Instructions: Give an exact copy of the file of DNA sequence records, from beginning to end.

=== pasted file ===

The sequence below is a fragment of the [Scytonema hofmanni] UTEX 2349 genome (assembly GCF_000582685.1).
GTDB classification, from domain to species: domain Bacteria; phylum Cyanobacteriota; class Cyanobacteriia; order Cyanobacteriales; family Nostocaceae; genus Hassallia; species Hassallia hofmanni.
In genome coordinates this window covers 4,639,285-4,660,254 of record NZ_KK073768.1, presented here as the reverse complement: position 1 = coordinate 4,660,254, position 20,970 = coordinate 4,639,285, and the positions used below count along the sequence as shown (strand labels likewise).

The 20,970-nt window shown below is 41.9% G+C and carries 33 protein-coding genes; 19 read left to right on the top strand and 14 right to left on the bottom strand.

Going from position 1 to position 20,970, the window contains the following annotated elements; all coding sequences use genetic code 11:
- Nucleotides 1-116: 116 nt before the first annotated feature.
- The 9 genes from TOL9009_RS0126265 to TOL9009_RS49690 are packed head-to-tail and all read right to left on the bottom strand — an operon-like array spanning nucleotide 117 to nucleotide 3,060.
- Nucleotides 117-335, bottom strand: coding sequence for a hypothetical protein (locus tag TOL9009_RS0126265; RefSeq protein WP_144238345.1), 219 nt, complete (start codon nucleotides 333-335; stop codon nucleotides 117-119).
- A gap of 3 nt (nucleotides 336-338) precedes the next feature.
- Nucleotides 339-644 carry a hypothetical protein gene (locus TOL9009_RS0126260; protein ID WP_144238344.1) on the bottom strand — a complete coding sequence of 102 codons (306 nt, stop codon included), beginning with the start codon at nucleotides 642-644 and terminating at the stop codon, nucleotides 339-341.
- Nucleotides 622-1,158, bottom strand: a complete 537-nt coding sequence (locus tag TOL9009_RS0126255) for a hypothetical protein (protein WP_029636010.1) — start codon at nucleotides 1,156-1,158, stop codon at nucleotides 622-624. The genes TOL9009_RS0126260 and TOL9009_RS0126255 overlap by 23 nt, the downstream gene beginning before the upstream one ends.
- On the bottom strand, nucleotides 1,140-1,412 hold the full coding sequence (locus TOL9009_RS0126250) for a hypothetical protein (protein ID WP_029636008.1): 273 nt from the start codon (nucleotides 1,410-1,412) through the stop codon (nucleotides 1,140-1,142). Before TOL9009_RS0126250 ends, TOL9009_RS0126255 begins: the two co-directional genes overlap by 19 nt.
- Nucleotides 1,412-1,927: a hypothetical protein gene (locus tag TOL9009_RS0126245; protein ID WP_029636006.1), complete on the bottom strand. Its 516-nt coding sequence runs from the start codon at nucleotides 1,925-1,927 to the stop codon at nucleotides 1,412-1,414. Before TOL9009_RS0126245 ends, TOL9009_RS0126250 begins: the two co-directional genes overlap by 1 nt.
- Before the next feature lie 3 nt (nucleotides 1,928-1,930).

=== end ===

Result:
The sequence below is a fragment of the [Scytonema hofmanni] UTEX 2349 genome (assembly GCF_000582685.1).
GTDB classification, from domain to species: domain Bacteria; phylum Cyanobacteriota; class Cyanobacteriia; order Cyanobacteriales; family Nostocaceae; genus Hassallia; species Hassallia hofmanni.
In genome coordinates this window covers 4,639,285-4,660,254 of record NZ_KK073768.1, presented here as the reverse complement: position 1 = coordinate 4,660,254, position 20,970 = coordinate 4,639,285, and the positions used below count along the sequence as shown (strand labels likewise).

The 20,970-nt window shown below is 41.9% G+C and carries 33 protein-coding genes; 19 read left to right on the top strand and 14 right to left on the bottom strand.

Going from position 1 to position 20,970, the window contains the following annotated elements; all coding sequences use genetic code 11:
- Nucleotides 1-116: 116 nt before the first annotated feature.
- The 9 genes from TOL9009_RS0126265 to TOL9009_RS49690 are packed head-to-tail and all read right to left on the bottom strand — an operon-like array spanning nucleotide 117 to nucleotide 3,060.
- Nucleotides 117-335, bottom strand: coding sequence for a hypothetical protein (locus tag TOL9009_RS0126265; RefSeq protein WP_144238345.1), 219 nt, complete (start codon nucleotides 333-335; stop codon nucleotides 117-119).
- A gap of 3 nt (nucleotides 336-338) precedes the next feature.
- Nucleotides 339-644 carry a hypothetical protein gene (locus TOL9009_RS0126260; protein ID WP_144238344.1) on the bottom strand — a complete coding sequence of 102 codons (306 nt, stop codon included), beginning with the start codon at nucleotides 642-644 and terminating at the stop codon, nucleotides 339-341.
- Nucleotides 622-1,158, bottom strand: a complete 537-nt coding sequence (locus tag TOL9009_RS0126255) for a hypothetical protein (protein WP_029636010.1) — start codon at nucleotides 1,156-1,158, stop codon at nucleotides 622-624. The genes TOL9009_RS0126260 and TOL9009_RS0126255 overlap by 23 nt, the downstream gene beginning before the upstream one ends.
- On the bottom strand, nucleotides 1,140-1,412 hold the full coding sequence (locus TOL9009_RS0126250) for a hypothetical protein (protein ID WP_029636008.1): 273 nt from the start codon (nucleotides 1,410-1,412) through the stop codon (nucleotides 1,140-1,142). Before TOL9009_RS0126250 ends, TOL9009_RS0126255 begins: the two co-directional genes overlap by 19 nt.
- Nucleotides 1,412-1,927: a hypothetical protein gene (locus tag TOL9009_RS0126245; protein ID WP_029636006.1), complete on the bottom strand. Its 516-nt coding sequence runs from the start codon at nucleotides 1,925-1,927 to the stop codon at nucleotides 1,412-1,414. Before TOL9009_RS0126245 ends, TOL9009_RS0126250 begins: the two co-directional genes overlap by 1 nt.
- Before the next feature lie 3 nt (nucleotides 1,928-1,930).